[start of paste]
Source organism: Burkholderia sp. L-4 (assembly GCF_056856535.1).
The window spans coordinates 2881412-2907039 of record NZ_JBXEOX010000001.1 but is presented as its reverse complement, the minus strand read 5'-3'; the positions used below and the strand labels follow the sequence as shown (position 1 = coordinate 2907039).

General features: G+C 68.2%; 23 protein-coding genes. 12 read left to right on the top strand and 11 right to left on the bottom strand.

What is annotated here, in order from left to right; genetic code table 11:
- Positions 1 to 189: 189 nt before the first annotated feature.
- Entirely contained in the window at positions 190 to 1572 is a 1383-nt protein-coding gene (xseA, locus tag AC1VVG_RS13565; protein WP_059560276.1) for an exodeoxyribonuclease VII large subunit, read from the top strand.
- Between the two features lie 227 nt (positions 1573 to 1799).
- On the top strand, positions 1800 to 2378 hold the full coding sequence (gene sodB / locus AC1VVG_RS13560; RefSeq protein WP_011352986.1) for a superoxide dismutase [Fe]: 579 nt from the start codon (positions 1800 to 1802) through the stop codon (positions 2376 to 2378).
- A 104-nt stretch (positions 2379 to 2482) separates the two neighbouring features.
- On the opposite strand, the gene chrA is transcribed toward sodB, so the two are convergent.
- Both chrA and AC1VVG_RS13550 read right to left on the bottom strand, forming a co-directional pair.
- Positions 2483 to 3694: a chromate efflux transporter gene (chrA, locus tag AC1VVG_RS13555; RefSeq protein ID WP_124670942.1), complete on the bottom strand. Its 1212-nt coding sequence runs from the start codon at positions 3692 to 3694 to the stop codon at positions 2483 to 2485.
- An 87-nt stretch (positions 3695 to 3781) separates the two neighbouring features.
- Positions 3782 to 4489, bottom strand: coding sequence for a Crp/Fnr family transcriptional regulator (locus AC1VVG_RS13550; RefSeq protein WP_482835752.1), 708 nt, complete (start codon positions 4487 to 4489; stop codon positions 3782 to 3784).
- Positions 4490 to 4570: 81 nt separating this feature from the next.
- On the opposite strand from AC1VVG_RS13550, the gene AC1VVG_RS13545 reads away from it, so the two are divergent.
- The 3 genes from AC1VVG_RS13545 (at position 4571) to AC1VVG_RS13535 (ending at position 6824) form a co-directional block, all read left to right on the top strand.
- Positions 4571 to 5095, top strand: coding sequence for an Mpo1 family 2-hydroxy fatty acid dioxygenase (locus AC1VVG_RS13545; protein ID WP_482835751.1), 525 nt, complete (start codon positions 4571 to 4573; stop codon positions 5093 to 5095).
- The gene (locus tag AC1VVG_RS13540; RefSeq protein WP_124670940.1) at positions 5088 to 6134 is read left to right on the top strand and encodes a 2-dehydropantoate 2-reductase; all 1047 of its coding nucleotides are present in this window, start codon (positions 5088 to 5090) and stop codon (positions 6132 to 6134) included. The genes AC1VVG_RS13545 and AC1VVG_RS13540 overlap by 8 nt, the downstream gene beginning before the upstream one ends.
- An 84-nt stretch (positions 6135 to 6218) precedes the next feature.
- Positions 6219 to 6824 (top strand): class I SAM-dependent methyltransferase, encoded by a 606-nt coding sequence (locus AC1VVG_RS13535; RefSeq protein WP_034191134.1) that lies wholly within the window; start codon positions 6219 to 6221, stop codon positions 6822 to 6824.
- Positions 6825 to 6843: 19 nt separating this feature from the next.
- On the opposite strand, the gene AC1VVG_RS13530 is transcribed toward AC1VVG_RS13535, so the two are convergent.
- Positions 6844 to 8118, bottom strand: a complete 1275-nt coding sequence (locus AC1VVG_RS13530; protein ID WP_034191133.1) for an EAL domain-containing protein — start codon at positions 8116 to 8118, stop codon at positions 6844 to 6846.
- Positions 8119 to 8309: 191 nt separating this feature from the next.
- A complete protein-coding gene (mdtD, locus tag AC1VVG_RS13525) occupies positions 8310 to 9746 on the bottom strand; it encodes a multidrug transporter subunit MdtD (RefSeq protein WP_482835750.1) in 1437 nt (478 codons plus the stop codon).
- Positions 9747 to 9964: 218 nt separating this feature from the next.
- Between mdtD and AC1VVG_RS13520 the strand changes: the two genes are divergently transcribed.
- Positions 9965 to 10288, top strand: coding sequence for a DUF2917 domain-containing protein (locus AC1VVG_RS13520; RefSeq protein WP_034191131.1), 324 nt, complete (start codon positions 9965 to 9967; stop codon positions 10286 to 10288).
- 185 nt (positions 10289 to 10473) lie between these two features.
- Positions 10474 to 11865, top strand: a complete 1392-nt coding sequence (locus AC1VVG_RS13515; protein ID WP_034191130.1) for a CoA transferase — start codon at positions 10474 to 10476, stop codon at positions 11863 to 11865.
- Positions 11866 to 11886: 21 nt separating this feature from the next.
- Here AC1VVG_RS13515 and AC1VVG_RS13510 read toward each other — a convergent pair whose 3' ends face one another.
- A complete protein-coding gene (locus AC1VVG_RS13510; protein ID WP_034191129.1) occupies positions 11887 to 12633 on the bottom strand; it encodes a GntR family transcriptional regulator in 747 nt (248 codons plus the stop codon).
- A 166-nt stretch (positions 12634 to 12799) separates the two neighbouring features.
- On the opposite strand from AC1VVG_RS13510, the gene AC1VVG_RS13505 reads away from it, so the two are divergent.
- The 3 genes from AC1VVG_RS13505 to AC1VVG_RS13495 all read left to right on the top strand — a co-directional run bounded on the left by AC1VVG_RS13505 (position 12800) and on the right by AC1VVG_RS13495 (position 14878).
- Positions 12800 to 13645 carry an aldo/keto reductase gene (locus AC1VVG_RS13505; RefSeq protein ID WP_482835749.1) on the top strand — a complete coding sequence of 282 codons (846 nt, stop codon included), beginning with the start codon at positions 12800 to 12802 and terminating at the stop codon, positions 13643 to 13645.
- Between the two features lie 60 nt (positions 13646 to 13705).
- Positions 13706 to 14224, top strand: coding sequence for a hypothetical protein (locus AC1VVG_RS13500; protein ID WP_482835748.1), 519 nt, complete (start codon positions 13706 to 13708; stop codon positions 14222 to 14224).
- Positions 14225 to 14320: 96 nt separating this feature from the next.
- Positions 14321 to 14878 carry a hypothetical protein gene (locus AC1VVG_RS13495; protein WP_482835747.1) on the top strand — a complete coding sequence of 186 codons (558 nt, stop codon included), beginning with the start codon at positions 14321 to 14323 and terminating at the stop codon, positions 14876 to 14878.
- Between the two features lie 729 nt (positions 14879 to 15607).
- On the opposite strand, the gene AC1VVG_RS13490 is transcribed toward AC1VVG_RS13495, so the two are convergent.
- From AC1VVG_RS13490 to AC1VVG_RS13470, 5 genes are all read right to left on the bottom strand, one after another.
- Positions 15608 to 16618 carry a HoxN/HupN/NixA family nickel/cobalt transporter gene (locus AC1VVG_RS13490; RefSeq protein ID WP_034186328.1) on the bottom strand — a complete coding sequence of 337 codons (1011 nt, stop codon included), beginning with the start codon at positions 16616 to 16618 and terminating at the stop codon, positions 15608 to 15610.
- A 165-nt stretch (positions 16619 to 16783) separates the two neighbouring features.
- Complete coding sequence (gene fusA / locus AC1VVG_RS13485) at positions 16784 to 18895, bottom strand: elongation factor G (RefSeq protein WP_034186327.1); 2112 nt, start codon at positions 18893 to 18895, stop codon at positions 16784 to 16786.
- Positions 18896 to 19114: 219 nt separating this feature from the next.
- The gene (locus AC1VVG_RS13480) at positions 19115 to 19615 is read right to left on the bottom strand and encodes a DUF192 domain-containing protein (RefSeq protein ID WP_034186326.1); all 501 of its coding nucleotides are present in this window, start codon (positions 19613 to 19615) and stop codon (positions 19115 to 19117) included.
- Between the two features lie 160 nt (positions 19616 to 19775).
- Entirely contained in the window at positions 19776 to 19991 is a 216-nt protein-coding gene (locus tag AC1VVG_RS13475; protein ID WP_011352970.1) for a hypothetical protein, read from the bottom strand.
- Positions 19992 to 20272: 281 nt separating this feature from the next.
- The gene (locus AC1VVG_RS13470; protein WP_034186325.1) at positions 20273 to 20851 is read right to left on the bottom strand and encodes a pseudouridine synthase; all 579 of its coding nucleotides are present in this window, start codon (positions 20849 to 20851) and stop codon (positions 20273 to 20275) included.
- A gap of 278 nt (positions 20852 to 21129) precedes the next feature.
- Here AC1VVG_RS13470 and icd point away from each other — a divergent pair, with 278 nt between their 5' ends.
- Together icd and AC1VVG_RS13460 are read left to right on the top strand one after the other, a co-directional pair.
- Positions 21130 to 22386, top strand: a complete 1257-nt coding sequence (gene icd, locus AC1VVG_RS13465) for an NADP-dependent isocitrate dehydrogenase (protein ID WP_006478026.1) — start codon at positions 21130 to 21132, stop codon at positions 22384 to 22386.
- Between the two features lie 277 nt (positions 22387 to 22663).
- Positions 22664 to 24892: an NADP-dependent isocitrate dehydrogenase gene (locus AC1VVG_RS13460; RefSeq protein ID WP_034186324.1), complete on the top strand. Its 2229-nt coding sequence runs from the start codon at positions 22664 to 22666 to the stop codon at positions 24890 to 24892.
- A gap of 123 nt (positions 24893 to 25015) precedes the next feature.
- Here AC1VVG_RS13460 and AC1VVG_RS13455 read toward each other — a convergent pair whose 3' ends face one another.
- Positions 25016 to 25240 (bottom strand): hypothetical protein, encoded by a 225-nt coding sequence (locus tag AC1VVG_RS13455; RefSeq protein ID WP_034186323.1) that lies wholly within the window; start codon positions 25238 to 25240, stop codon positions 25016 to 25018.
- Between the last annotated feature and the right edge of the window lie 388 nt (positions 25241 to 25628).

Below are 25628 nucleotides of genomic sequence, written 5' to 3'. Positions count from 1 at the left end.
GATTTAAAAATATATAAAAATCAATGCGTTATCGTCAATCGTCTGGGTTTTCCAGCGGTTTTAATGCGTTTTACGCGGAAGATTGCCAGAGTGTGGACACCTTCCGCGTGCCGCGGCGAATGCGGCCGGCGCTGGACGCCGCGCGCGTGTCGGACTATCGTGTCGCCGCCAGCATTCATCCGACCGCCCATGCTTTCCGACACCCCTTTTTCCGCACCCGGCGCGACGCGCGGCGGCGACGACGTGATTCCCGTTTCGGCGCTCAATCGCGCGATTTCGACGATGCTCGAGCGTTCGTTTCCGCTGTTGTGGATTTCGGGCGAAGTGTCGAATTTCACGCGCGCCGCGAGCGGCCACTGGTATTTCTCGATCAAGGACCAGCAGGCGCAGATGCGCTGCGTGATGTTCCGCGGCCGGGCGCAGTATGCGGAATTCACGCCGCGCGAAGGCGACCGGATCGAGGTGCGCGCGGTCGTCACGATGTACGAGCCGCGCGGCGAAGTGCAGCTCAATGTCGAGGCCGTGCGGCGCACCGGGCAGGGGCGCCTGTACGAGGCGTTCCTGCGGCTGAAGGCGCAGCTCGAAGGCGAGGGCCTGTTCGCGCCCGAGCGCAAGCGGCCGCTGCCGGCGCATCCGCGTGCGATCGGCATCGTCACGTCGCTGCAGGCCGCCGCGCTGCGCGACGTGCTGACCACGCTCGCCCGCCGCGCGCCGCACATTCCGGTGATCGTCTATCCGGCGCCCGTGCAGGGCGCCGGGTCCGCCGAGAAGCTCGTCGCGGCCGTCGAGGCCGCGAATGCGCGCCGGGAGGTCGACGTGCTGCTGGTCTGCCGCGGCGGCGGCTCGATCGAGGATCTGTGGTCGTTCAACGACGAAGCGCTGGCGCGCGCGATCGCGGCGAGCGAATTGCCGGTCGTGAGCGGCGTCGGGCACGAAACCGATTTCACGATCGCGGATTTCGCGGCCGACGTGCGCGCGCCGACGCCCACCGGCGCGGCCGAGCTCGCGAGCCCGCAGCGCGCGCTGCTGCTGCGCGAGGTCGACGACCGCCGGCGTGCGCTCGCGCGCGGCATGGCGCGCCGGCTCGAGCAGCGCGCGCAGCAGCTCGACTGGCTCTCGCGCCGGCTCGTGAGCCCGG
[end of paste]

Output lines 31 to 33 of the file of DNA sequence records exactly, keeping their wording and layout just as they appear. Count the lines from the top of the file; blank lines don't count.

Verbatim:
- Positions 10474 to 11865, top strand: a complete 1392-nt coding sequence (locus AC1VVG_RS13515; protein ID WP_034191130.1) for a CoA transferase — start codon at positions 10474 to 10476, stop codon at positions 11863 to 11865.
- Positions 11866 to 11886: 21 nt separating this feature from the next.
- Here AC1VVG_RS13515 and AC1VVG_RS13510 read toward each other — a convergent pair whose 3' ends face one another.